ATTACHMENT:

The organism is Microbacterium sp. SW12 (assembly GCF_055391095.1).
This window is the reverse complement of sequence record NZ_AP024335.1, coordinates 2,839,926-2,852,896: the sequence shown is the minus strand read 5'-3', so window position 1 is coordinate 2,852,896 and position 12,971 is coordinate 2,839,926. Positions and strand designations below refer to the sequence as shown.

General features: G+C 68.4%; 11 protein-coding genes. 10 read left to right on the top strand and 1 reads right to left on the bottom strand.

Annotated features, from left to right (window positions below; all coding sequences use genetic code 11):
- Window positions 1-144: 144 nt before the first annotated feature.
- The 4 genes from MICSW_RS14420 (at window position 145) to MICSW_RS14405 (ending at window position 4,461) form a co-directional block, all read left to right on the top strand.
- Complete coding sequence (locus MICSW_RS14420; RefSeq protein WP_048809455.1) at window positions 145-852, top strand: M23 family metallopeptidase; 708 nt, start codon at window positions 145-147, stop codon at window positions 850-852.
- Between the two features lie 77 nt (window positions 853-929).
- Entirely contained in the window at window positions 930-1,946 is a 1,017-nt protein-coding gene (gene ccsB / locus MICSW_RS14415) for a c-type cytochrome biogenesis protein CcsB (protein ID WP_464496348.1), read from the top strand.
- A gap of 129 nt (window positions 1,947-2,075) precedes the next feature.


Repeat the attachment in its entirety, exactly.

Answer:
The organism is Microbacterium sp. SW12 (assembly GCF_055391095.1).
This window is the reverse complement of sequence record NZ_AP024335.1, coordinates 2,839,926-2,852,896: the sequence shown is the minus strand read 5'-3', so window position 1 is coordinate 2,852,896 and position 12,971 is coordinate 2,839,926. Positions and strand designations below refer to the sequence as shown.

General features: G+C 68.4%; 11 protein-coding genes. 10 read left to right on the top strand and 1 reads right to left on the bottom strand.

Annotated features, from left to right (window positions below; all coding sequences use genetic code 11):
- Window positions 1-144: 144 nt before the first annotated feature.
- The 4 genes from MICSW_RS14420 (at window position 145) to MICSW_RS14405 (ending at window position 4,461) form a co-directional block, all read left to right on the top strand.
- Complete coding sequence (locus MICSW_RS14420; RefSeq protein WP_048809455.1) at window positions 145-852, top strand: M23 family metallopeptidase; 708 nt, start codon at window positions 145-147, stop codon at window positions 850-852.
- Between the two features lie 77 nt (window positions 853-929).
- Entirely contained in the window at window positions 930-1,946 is a 1,017-nt protein-coding gene (gene ccsB / locus MICSW_RS14415) for a c-type cytochrome biogenesis protein CcsB (protein ID WP_464496348.1), read from the top strand.
- A gap of 129 nt (window positions 1,947-2,075) precedes the next feature.